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Palmateer v. Palmer

United States District Court, E.D. Michigan, Southern Division

March 28, 2018

KYLE PALMATEER, Petitioner,
v.
CARMEN PALMER, Respondent.

          GRANTING RESPONDENT'S MOTION FOR DISMISSAL [Dkt. #10], DISMISSING THE HABEAS PETITION [Dkt. #1], AND DECLINING TO ISSUE A CERTIFICATE OF APPEALABILITY

          ROBERT H. CLELAND, UNITED STATES DISTRICT JUDGE

         This matter is before the court on Petitioner Kyle Palmateer's pro se petition for a writ of habeas corpus under 28 U.S.C. § 2254 and Respondent Carmen Palmer's motion for dismissal of the petition. The habeas petition challenges Petitioner's convictions for assault with intent to rob while armed, Mich. Comp. Laws § 750.89, and possession of a firearm during the commission of a felony (felony firearm), Mich. Comp. Laws § 750.227b. Respondent urges the court to dismiss the petition on the basis that Petitioner did not file his petition within the applicable statute of limitations. The court agrees that the petition is time-barred. Accordingly, Respondent's motion will be granted, and the petition will be dismissed.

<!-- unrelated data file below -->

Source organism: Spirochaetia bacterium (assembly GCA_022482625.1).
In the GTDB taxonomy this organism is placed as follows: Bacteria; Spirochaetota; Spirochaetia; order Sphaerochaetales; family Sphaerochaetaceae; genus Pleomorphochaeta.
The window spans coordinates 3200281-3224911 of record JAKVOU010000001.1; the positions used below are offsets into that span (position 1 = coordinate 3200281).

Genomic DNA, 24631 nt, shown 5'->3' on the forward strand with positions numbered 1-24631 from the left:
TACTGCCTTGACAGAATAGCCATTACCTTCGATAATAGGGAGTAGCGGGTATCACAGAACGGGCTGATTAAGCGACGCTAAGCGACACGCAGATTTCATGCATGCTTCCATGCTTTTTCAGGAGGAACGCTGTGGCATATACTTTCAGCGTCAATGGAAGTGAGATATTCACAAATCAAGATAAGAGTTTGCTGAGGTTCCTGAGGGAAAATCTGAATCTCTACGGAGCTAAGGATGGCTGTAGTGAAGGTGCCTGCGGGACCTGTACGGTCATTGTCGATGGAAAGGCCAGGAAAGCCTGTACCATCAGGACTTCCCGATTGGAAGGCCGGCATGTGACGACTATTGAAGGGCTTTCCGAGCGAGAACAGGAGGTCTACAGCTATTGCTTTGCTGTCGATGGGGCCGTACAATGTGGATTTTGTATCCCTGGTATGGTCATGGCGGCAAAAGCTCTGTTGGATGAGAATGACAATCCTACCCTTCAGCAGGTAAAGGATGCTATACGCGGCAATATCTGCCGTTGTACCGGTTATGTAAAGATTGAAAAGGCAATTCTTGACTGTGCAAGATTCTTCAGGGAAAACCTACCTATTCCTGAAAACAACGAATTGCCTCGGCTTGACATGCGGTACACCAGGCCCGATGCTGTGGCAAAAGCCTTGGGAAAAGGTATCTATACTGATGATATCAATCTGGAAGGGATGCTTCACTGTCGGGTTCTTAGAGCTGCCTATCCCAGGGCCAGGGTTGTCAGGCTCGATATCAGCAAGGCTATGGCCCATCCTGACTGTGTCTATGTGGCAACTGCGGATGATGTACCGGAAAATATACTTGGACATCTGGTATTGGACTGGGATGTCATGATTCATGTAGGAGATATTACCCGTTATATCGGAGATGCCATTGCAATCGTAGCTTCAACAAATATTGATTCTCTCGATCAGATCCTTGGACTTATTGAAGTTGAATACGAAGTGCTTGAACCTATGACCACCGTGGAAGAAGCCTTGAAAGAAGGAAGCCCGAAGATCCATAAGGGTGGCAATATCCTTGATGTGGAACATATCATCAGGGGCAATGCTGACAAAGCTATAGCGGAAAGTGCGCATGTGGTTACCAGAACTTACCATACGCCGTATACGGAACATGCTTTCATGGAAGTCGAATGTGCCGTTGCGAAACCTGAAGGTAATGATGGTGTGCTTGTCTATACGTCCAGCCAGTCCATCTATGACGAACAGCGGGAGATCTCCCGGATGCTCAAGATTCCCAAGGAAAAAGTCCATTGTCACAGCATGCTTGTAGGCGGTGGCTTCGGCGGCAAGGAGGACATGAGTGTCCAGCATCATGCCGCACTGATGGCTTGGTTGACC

I. BACKGROUND

         Petitioner was charged in Genesee County, Michigan with several crimes that arose from an assault on James Molisani. Petitioner, through counsel, provided the following brief summary of the facts during post-conviction proceedings: